But in their letter, the companies stand first and firmly on principle. They propose that government limit its own authority, ending bulk collection of our communication. They urge transparency and oversight of surveillance, which has obviously failed thus far. And they argue against the balkanization of the net and the notion that countries may insist that data respect national borders.

Bravo to all that. I have been waiting for Silicon Valley to establish whether it collectively is a victim or a collaborator in the NSA’s web. I have wondered whether government had commandeered these companies to its ends. I have hoped they would use their power to lobby for our rights. And now I hope government — from Silicon Valley’s senator, NSA fan Dianne Feinstein, to President Obama — will listen.

This is a critical step in sparking real debate over surveillance and civil rights. It was nice that technology companies banded together once before to battle against the overreaching copyright regime known as SOPA and for our ability to watch Batman online. Now they must fight for our fundamental — in America, our Constitutional — rights of speech and assembly and against unreasonable search and seizure. ’Tis a pity it takes eight companies with silly names to do that.

Please note who is missing off this list of signators: Google, Facebook, Twitter, Yahoo, Microsoft, Aol, Apple, LinkedIn. I see no telecom company there — Verizon, AT&T, Level 3, the companies allegedly in a position to hand over our communications data and enable governments to tap straight into internet traffic. Where is Amazon, another leader in the cloud whose founder, Jeff Bezos, now owns the Washington Post? Where are Cisco and other companies whose equipment is used to connect the net and by some governments to disconnect it? Where are the finance companies — eBay, Visa, American Express — that also know much about what we do?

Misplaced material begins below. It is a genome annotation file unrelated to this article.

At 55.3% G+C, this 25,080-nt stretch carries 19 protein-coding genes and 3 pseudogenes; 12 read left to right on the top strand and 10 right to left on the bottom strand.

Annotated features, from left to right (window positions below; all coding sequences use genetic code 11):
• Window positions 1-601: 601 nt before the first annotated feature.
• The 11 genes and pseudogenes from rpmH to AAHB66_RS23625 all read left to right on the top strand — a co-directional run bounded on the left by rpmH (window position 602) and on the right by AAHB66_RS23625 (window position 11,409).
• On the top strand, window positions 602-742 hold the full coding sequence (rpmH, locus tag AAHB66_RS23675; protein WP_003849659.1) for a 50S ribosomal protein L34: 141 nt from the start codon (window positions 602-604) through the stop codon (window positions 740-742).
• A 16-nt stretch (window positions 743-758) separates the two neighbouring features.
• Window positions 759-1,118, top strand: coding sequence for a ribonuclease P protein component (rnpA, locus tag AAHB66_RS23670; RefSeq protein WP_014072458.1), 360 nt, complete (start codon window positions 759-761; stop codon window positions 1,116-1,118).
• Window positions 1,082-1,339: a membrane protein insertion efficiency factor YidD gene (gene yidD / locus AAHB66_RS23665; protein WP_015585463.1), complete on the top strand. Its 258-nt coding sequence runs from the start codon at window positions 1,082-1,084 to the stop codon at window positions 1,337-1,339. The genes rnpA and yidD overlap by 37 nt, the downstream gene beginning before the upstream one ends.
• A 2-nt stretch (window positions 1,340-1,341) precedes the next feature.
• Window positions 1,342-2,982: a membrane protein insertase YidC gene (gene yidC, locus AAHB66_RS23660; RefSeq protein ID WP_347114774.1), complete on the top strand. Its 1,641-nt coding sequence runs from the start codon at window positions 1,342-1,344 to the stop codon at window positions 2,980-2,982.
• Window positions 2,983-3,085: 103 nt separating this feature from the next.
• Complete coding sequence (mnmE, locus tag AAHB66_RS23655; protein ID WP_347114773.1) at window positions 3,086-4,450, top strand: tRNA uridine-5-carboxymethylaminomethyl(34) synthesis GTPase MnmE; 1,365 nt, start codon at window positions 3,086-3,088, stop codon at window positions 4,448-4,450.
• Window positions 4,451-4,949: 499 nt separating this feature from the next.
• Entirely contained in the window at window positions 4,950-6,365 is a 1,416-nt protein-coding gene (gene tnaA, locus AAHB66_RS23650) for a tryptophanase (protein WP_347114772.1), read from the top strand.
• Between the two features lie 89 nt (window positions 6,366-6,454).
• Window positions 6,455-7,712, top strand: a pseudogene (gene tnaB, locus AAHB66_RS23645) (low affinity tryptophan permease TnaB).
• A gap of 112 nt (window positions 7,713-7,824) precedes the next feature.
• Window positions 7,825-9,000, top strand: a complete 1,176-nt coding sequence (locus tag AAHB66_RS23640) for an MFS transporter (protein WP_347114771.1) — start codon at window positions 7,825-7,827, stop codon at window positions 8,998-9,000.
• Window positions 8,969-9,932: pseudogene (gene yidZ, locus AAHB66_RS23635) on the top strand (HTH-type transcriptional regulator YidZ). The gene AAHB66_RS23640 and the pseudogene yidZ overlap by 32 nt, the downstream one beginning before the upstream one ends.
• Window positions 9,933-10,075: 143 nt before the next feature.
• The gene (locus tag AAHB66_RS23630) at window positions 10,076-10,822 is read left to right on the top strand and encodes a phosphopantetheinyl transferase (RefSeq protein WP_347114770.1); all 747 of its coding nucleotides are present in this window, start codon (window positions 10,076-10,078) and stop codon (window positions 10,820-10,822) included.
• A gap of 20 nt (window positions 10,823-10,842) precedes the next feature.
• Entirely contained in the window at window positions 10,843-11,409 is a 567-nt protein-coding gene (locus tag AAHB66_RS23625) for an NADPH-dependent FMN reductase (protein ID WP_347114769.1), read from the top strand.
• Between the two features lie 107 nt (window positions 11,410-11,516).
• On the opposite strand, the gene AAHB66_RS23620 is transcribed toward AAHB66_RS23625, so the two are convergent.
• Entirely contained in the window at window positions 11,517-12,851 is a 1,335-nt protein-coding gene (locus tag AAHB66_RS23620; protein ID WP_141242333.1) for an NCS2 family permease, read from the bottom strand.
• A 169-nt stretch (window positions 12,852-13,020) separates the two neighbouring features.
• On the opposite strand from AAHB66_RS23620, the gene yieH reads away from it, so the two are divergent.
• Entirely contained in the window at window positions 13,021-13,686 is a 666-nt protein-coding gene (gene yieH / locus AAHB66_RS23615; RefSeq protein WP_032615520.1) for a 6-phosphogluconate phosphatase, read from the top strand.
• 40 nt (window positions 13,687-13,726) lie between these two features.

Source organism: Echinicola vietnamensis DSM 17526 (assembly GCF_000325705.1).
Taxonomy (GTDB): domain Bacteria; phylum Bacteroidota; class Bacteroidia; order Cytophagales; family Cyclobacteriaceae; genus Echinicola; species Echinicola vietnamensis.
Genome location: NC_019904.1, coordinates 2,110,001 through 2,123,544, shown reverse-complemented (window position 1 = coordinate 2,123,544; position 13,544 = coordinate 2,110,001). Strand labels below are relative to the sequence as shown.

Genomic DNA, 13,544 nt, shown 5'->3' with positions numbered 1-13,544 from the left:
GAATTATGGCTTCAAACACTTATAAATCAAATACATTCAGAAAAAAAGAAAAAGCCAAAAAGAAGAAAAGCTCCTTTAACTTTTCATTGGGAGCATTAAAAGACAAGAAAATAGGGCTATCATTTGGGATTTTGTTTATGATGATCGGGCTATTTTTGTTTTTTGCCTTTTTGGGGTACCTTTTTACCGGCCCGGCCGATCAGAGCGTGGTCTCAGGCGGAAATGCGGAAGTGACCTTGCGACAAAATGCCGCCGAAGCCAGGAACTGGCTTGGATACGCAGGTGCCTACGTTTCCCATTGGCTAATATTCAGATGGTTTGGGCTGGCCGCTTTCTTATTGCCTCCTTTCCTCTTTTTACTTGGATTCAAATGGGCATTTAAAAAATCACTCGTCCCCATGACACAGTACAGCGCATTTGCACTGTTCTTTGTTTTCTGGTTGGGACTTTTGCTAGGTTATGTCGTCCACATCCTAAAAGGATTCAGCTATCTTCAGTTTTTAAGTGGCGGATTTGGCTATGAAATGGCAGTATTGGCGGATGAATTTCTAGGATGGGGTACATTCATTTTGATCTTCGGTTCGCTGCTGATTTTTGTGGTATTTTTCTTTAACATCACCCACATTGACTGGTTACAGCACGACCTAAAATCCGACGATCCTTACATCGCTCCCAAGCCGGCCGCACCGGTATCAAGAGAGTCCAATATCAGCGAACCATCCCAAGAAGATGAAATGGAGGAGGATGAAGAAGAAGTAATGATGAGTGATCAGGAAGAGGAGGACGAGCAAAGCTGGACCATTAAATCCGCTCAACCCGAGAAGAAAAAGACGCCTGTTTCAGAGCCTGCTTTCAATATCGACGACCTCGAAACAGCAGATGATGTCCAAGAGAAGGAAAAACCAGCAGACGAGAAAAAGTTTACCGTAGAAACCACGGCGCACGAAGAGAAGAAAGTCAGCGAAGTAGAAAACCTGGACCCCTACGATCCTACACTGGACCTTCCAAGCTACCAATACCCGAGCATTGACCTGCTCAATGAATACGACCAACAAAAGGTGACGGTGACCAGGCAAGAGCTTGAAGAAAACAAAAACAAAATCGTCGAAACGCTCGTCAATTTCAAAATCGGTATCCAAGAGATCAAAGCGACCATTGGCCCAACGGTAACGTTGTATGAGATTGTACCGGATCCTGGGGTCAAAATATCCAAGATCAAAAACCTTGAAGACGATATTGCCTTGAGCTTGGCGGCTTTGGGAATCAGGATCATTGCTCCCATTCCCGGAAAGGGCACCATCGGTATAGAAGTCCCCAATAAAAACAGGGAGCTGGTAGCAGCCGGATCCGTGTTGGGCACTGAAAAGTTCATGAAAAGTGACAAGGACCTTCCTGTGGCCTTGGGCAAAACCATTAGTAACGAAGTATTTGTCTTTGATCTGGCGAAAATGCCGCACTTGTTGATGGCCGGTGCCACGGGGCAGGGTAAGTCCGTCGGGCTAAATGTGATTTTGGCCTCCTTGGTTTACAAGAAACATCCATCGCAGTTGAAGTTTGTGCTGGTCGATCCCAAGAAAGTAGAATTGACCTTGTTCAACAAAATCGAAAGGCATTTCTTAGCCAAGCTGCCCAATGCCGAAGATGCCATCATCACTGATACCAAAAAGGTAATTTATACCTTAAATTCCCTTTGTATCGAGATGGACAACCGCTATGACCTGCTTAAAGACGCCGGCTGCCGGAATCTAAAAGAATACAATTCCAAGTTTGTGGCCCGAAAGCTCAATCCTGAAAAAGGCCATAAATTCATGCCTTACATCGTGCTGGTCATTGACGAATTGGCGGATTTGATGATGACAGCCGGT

Where is the letter to David Cameron, who has threatened prior restraint of the Guardian’s revelations, and to the members of the Parliament committee who last week grilled Rusbridger, some of them painting acts of journalism — informing citizens of their governments’ acts against them — as criminal or disloyal? Since they urge worldwide reform, I wish the tech companies would address the world’s governments, starting with GCHQ’s overseers in London.

And where are technologists as a tribe? I long for them to begin serious discussion about the principles they stand for and the limits of their considerable power. Upon learning that government had tapped into communications lines between their own servers, two Google engineers responded with a hearty “fuck these guys.” But anger is insufficient. It is not a pillar to build on.

Computer and data scientists are the nuclear scientists of our age, proprietors of technology that can be used for good or ill. They must write their own set of principles, governing not the actions of government’s spies but their own use of power when they are asked by those spies and governments — as well as their own employers — to violate our privacy or use our own information against our best interests or hamper and chill our speech. They must decide what goes too far. They must answer that question above — whose side are you on? I suggest a technologists’ Hippocratic oath: First, harm no users.

Repost me

I have been a huge fan of Repost.US — which makes articles and blog posts embeddable just like YouTube videos, carrying with them the creator’s brand, revenue, analytics, and links. Thanks to my son, I have at last joined the Repost network so you can embed my articles in your blog just by clicking the Repost button. To demonstrate, here’s a post from EFF embedded here at Buzzmachine — appropriately, one about the wisdom of fair use….

Dancing Baby Files Opening Brief in DMCA Abuse Appeal (via EFF)